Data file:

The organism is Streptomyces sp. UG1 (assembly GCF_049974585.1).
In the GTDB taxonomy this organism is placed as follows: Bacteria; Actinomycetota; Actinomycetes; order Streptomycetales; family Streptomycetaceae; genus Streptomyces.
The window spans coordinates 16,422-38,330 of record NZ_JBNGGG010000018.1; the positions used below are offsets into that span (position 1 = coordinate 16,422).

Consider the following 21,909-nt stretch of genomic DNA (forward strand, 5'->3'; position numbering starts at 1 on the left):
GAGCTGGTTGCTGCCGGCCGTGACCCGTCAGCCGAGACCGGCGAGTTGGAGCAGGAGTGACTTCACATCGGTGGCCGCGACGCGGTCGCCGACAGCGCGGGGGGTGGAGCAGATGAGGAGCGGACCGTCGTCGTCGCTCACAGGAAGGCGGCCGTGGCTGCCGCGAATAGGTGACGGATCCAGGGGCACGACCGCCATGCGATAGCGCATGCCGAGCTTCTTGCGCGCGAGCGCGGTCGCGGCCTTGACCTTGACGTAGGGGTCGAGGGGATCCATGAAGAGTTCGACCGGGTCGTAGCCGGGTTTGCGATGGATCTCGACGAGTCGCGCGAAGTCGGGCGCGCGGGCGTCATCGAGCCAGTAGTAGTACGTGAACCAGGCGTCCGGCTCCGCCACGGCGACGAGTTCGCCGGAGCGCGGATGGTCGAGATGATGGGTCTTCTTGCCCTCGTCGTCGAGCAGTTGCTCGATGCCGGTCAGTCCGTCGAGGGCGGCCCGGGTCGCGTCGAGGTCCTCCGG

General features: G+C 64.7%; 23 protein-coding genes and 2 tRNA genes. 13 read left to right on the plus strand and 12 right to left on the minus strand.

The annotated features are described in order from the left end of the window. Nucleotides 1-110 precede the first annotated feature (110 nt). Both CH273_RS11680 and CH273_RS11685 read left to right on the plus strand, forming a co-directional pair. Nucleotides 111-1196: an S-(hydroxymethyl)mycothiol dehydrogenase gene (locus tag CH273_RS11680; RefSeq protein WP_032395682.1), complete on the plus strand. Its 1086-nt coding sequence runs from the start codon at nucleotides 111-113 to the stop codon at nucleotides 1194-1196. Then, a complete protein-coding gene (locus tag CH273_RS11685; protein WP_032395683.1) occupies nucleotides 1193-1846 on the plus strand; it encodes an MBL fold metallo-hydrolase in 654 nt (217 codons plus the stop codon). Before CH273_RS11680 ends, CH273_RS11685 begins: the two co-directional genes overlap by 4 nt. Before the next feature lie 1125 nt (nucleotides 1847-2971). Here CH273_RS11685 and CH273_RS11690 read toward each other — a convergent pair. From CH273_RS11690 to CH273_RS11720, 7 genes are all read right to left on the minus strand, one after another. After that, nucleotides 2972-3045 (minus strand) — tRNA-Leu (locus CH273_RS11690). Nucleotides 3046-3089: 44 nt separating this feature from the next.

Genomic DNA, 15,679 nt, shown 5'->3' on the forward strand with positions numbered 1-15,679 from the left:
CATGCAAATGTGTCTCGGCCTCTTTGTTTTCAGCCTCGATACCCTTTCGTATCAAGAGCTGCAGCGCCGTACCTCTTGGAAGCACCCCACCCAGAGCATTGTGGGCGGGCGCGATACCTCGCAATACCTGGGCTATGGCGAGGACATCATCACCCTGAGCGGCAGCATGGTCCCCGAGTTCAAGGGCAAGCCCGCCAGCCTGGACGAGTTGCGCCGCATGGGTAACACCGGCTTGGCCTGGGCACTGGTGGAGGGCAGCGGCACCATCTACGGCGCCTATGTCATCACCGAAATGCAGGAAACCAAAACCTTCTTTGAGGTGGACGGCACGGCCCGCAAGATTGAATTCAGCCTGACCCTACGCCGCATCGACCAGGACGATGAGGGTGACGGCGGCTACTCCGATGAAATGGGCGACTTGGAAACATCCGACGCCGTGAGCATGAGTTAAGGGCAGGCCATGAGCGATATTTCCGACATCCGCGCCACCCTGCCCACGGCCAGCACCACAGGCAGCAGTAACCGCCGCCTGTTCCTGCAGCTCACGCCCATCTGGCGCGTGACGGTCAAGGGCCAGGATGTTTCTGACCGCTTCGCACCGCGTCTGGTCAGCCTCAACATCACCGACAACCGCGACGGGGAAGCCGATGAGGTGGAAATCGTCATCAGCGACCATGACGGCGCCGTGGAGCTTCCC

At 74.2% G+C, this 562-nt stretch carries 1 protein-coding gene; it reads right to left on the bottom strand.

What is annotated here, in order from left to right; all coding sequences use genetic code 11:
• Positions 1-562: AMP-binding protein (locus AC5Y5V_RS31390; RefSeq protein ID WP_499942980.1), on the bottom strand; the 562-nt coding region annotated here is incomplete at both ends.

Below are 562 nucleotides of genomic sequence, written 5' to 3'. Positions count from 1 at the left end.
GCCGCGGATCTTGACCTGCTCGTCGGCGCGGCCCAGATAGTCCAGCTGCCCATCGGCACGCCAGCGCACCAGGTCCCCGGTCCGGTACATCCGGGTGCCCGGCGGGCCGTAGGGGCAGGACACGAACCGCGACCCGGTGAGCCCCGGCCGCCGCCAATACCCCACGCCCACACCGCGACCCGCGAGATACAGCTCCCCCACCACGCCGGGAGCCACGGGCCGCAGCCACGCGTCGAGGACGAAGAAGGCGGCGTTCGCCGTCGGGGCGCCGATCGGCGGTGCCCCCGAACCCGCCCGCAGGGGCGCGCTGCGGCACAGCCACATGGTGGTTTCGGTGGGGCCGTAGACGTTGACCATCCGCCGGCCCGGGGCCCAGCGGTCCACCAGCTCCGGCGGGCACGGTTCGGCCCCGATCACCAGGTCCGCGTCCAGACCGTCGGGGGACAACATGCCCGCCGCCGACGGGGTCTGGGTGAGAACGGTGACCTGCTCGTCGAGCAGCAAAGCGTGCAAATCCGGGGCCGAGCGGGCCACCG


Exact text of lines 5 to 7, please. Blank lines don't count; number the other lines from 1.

GAGCTGGTTGCTGCCGGCCGTGACCCGTCAGCCGAGACCGGCGAGTTGGAGCAGGAGTGACTTCACATCGGTGGCCGCGACGCGGTCGCCGACAGCGCGGGGGGTGGAGCAGATGAGGAGCGGACCGTCGTCGTCGCTCACAGGAAGGCGGCCGTGGCTGCCGCGAATAGGTGACGGATCCAGGGGCACGACCGCCATGCGATAGCGCATGCCGAGCTTCTTGCGCGCGAGCGCGGTCGCGGCCTTGACCTTGACGTAGGGGTCGAGGGGATCCATGAAGAGTTCGACCGGGTCGTAGCCGGGTTTGCGATGGATCTCGACGAGTCGCGCGAAGTCGGGCGCGCGGGCGTCATCGAGCCAGTAGTAGTACGTGAACCAGGCGTCCGGCTCCGCCACGGCGACGAGTTCGCCGGAGCGCGGATGGTCGAGATGATGGGTCTTCTTGCCCTCGTCGTCGAGCAGTTGCTCGATGCCGGTCAGTCCGTCGAGGGCGGCCCGGGTCGCGTCGAGGTCCTCCGG

General features: G+C 64.7%; 23 protein-coding genes and 2 tRNA genes. 13 read left to right on the plus strand and 12 right to left on the minus strand.

The annotated features are described in order from the left end of the window. Nucleotides 1-110 precede the first annotated feature (110 nt). Both CH273_RS11680 and CH273_RS11685 read left to right on the plus strand, forming a co-directional pair. Nucleotides 111-1196: an S-(hydroxymethyl)mycothiol dehydrogenase gene (locus tag CH273_RS11680; RefSeq protein WP_032395682.1), complete on the plus strand. Its 1086-nt coding sequence runs from the start codon at nucleotides 111-113 to the stop codon at nucleotides 1194-1196. Then, a complete protein-coding gene (locus tag CH273_RS11685; protein WP_032395683.1) occupies nucleotides 1193-1846 on the plus strand; it encodes an MBL fold metallo-hydrolase in 654 nt (217 codons plus the stop codon). Before CH273_RS11680 ends, CH273_RS11685 begins: the two co-directional genes overlap by 4 nt. Before the next feature lie 1125 nt (nucleotides 1847-2971). Here CH273_RS11685 and CH273_RS11690 read toward each other — a convergent pair. From CH273_RS11690 to CH273_RS11720, 7 genes are all read right to left on the minus strand, one after another. After that, nucleotides 2972-3045 (minus strand) — tRNA-Leu (locus CH273_RS11690). Nucleotides 3046-3089: 44 nt separating this feature from the next.